Saturday, November 18, 2017

Pilot Review: There’s Johnny!

There’s Johnny (Hulu)
Premiered November 16

Following its major Emmy wins for “The Handmaid’s Tale,” Hulu is making a play to be a top-tier streaming service, up there with Netflix and Amazon, offering high-quality programming. This is the second new show launched by Hulu this week alone, a period comedy about a guy who just wants to have the chance to work on Johnny Carson. His Nebraska enthusiasm took him to the set for what he thought was a live taping, and from there things just started happening around him, as George Carlin was nearly not present and he was able to stand-in as a runner with no experience whatsoever. The choice to have Carson and his guests appear only in archive footage as themselves, similar the way Joseph McCarthy was portrayed in “Good Night, and Good Luck,” is an intriguing one, since it helps the supporting players to stand out but also almost guarantees that there will be no interaction with the big dogs, at least nothing substantive since they aren’t likely to ever appear in non-taped scenes. Ian Nelson seems affable and excitable enough as Ian, and it’s good to see familiar faces like Roger Bart and Tony Danza in the cast, both having a great time playing their characters. I’m happiest to see the always-superb Jane Levy, who stole this entire pilot episode as Joy, who puts up with a lot and also manages to get a lot done. I’m not overly familiar with Carson, so the nostalgia factor doesn’t work as well on me as I’m sure it does on others, but I’ll give this show another chance to see where it goes.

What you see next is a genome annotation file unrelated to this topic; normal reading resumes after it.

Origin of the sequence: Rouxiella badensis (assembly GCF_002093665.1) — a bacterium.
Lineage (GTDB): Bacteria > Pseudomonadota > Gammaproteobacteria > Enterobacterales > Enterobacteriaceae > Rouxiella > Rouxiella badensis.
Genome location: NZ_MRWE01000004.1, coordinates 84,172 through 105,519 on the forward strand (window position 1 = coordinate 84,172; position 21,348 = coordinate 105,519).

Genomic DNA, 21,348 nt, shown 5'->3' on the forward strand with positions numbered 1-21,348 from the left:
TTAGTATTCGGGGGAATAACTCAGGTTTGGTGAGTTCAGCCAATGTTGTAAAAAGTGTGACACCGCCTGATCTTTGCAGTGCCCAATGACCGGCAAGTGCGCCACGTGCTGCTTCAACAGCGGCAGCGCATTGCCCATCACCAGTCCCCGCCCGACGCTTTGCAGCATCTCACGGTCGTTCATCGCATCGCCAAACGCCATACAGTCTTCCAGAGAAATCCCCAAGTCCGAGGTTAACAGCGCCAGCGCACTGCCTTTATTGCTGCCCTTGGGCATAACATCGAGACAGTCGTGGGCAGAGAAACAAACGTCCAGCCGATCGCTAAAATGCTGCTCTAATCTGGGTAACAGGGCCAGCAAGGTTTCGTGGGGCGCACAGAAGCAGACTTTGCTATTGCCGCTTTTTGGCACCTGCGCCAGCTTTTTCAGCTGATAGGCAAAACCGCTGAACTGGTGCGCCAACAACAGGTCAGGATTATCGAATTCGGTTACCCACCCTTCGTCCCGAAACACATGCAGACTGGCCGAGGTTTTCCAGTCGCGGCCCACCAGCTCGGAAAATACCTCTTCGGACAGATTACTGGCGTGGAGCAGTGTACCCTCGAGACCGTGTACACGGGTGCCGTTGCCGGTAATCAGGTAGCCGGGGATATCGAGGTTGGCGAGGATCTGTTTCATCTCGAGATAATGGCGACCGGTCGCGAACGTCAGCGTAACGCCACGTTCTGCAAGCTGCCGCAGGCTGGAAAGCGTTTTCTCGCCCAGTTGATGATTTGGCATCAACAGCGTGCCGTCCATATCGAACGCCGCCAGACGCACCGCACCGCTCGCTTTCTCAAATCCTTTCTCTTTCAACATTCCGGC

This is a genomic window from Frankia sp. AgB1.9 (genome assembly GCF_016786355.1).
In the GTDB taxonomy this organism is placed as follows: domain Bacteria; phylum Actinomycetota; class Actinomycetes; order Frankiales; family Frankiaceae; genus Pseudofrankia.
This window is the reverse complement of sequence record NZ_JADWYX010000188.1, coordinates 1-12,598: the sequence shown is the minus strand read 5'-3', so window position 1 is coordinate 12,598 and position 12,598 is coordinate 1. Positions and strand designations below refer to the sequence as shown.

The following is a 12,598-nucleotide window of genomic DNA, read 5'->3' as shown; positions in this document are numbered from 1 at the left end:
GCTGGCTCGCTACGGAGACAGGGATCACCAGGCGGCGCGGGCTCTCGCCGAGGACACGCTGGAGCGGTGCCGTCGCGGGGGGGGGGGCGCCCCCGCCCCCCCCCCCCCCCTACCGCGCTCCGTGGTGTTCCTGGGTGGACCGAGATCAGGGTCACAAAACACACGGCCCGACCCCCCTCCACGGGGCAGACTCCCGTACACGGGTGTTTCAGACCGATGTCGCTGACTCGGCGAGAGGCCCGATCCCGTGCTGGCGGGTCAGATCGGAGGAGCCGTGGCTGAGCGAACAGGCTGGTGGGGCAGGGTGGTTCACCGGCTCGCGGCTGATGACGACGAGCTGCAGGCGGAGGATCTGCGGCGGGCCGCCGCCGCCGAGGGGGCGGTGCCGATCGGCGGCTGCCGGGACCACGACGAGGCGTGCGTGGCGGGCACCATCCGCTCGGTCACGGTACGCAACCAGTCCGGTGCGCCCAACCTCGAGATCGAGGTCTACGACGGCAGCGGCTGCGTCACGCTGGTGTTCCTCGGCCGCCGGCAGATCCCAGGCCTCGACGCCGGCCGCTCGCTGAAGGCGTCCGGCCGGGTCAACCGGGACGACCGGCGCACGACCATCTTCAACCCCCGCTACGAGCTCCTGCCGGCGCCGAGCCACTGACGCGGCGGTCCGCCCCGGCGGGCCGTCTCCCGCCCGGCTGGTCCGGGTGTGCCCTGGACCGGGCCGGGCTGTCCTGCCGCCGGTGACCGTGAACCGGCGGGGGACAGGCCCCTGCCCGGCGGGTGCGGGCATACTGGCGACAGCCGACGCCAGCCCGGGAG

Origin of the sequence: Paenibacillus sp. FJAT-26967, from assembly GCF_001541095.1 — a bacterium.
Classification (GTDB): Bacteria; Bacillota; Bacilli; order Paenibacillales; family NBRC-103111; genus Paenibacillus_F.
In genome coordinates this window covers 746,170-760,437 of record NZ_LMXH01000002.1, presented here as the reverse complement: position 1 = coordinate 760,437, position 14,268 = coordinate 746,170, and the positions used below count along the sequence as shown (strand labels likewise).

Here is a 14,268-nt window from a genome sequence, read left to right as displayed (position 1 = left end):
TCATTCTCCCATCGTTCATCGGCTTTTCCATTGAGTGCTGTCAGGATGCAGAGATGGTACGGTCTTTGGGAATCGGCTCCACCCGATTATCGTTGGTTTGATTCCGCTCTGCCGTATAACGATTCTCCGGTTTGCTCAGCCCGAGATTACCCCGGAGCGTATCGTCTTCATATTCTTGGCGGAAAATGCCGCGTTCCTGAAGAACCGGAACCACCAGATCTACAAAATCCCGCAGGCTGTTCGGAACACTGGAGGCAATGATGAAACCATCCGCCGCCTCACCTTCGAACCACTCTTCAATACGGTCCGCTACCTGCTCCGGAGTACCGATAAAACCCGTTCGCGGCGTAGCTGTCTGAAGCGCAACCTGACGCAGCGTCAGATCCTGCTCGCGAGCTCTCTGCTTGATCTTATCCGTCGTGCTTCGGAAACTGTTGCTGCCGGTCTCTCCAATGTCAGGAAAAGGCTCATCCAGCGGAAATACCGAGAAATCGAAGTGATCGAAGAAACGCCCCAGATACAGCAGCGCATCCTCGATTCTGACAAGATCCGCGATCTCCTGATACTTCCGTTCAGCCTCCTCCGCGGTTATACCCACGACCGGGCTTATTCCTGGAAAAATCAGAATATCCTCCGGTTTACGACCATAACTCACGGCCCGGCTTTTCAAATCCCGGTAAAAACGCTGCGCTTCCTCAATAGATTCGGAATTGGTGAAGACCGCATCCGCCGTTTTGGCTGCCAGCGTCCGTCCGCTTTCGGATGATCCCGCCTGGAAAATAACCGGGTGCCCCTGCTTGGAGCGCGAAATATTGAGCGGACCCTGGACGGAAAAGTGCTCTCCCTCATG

How will it work as a series? Andy may have found himself a permanent job at the lowest level as a result of his misunderstanding and his curious attitude, and something tells me his positivity is going to propel him through all of the misery that might affect others, though it’s going to be a complicated journey with all the jokes he doesn’t get and the relationships that he can’t hope to comprehend.
How long will it last? Like “Future Man,” which premiered earlier this week, the entire first season – which here consists of seven episodes – was released on day one. Reviews seem to be pretty good, if not as strong as some of the network’s other shows, and it will just be a question of whether it manages to achieve any popularity. I think it’s possible, and I’d learn toward this one being renewed for a second season.

Pilot grade: B+

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